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Iran’s football team refused to sing their national anthem at their opening World Cup game against England on Monday, a gesture widely seen as a pledge of support for anti-government protests back home.
The squad, known as Team Melli, has been at the center of criticism and controversy over participation in the tournament and Iran’s Supreme Leader Ayatollah Ali Khamenei had earlier warned athletes not to “disrespect” the country.
The team remained silent throughout the playing of Iran’s national anthem. During the match fans could at times be heard shouting “shameless! shameless!” in Persian at the players.
The side went on to suffer their biggest ever defeat in a World Cup match, losing 6-2 to England.
In Tehran, anti-government chants and slogans including “death to the dictator” could be heard in one central district of the capital toward the end of the match. A dissident media channel on Telegram said people had also taken to the streets in the areas of Yusufabad and Pasdaran to cheer the team’s loss. Bloomberg is unable to verify the reports.
Internet access in Tehran was also heavily restricted almost immediately after the match ended. Internet watchdog NetBlocks confirmed a “major disruption” to online services in Iran and said web access had been cut off for many users.
Iran’s players have been caught between officials who want them to show loyalty to the country’s embattled Islamic establishment and the team’s mainly young fans who have urged the footballers to show solidarity with the protests over the death of Mahsa Amini -- a 22-year-old woman who died in police custody in Tehran in September after allegedly violating Islamic dress codes.
Monday’s match also coincided with an escalation in violence in several Kurdish cities in western Iran where rights groups said at least 13 people had died over the past 24 hours amid a crackdown on protests by Iran’s Islamic Revolutionary Guard Corps and fresh air strikes on Kurdish targets in northern Iraq.
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Historically Team Melli has been celebrated by Iranians across political divides for triumphing against much stronger international sides and unifying the country.
Past appearances at World Cup tournaments have triggered huge street celebrations in Iran, often coinciding with moments of geopolitical tension or crises, such as their 1998 World Cup group stage win against the US.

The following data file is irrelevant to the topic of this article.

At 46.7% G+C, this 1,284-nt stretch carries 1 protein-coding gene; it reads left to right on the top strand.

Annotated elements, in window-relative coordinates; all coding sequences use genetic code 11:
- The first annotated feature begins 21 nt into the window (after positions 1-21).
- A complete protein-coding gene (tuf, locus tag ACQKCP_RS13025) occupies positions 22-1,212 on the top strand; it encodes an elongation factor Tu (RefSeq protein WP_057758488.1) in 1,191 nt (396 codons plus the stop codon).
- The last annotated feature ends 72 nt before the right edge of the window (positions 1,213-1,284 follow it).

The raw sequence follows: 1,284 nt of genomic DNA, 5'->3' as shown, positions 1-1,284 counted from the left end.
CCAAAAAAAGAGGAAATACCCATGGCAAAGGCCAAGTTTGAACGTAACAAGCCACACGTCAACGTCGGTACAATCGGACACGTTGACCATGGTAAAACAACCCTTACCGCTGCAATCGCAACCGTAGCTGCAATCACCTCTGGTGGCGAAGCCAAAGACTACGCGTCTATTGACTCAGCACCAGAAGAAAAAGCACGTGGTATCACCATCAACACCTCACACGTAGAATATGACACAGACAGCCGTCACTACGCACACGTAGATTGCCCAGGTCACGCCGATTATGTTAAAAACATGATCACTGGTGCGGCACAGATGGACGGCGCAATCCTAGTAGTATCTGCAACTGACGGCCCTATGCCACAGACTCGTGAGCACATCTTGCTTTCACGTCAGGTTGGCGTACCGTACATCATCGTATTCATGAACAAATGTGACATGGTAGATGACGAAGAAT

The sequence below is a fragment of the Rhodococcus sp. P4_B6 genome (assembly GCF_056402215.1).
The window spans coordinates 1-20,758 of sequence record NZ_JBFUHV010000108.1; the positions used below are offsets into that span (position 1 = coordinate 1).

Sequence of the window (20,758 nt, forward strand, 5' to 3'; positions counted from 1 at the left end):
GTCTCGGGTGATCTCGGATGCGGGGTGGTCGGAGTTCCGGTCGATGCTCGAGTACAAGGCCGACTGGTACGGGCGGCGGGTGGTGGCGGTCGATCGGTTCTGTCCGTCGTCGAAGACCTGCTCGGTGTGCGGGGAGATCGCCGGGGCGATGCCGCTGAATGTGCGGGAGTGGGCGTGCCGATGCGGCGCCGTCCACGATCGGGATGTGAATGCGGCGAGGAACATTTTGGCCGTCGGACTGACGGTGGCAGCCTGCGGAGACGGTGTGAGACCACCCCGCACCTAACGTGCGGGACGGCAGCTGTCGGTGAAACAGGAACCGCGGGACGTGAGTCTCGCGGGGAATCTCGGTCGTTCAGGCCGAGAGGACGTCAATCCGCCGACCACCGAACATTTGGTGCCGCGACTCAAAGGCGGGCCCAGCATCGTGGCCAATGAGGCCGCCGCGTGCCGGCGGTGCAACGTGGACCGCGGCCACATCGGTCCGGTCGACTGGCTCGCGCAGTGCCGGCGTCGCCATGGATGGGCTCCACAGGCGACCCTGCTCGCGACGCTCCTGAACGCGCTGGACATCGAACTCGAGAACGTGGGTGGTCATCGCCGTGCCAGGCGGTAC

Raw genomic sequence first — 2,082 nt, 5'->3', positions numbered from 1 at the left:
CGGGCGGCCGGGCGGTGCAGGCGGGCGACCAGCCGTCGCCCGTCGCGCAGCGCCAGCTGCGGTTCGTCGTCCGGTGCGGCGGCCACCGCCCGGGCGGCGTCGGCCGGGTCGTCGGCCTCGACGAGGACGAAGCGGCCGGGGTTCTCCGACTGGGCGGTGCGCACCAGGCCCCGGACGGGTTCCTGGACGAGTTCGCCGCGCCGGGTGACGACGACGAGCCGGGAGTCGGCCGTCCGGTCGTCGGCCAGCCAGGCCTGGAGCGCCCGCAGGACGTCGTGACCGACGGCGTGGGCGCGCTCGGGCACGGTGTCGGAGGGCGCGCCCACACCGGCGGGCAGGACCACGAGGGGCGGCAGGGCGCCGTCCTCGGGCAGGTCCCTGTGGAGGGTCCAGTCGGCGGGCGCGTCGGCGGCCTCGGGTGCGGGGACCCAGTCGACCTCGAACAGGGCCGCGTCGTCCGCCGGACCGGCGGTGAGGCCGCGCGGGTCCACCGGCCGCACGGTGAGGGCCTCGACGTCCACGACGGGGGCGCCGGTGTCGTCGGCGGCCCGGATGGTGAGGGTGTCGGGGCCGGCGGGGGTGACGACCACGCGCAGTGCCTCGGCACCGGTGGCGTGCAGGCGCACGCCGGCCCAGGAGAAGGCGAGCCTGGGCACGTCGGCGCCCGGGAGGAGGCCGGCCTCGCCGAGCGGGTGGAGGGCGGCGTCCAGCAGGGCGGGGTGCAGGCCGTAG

Their popularity has also been used by the government for propaganda purposes and the team has faced criticism from protesters for not speaking out.
The team came under criticism following a Nov. 14 photo opportunity with President Ebrahim Raisi, when at least two team players were shown bowing their heads in deference to the hardline cleric. The images went viral on Twitter, spurring outrage.
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Other top Iranian footballers and athletes have supported the protests. Iranian soccer star Ali Daei -- one of the most capped players in the world -- has boycotted the World Cup and stayed at home to show solidarity with the demonstrators. Last week, former goalkeeper Parviz Boroumand was arrested for taking part in protests, state media reported.
At other sporting events, Iranian teams have also taken a stand. The men’s water polo team refused to sing during the Islamic Republic’s anthem at an event on Nov. 8. Iranian sportswomen have competed unveiled at international tournaments, for the first time in decades, drawing the ire of authorities.
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--With assistance from David Hellier.
(Updates with internet restrictions and latest developments on protests in Iran.)
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